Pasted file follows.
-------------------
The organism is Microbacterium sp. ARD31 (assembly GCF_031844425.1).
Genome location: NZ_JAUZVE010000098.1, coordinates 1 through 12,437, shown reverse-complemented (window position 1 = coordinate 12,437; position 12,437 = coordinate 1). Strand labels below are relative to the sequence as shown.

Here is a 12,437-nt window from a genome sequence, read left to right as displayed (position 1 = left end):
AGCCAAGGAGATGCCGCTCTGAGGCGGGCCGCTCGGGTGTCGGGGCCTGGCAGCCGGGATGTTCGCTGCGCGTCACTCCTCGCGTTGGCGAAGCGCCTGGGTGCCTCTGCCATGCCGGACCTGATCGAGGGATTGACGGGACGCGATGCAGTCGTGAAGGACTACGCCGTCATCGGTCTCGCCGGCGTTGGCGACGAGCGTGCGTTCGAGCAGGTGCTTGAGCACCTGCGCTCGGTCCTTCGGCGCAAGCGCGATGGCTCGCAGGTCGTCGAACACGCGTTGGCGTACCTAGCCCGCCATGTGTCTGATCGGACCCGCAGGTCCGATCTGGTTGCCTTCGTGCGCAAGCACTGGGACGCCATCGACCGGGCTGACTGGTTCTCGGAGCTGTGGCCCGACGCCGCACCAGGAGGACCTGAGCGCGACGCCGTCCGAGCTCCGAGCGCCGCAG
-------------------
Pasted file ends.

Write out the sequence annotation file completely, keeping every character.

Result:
The organism is Microbacterium sp. ARD31 (assembly GCF_031844425.1).
Genome location: NZ_JAUZVE010000098.1, coordinates 1 through 12,437, shown reverse-complemented (window position 1 = coordinate 12,437; position 12,437 = coordinate 1). Strand labels below are relative to the sequence as shown.

Here is a 12,437-nt window from a genome sequence, read left to right as displayed (position 1 = left end):
AGCCAAGGAGATGCCGCTCTGAGGCGGGCCGCTCGGGTGTCGGGGCCTGGCAGCCGGGATGTTCGCTGCGCGTCACTCCTCGCGTTGGCGAAGCGCCTGGGTGCCTCTGCCATGCCGGACCTGATCGAGGGATTGACGGGACGCGATGCAGTCGTGAAGGACTACGCCGTCATCGGTCTCGCCGGCGTTGGCGACGAGCGTGCGTTCGAGCAGGTGCTTGAGCACCTGCGCTCGGTCCTTCGGCGCAAGCGCGATGGCTCGCAGGTCGTCGAACACGCGTTGGCGTACCTAGCCCGCCATGTGTCTGATCGGACCCGCAGGTCCGATCTGGTTGCCTTCGTGCGCAAGCACTGGGACGCCATCGACCGGGCTGACTGGTTCTCGGAGCTGTGGCCCGACGCCGCACCAGGAGGACCTGAGCGCGACGCCGTCCGAGCTCCGAGCGCCGCAG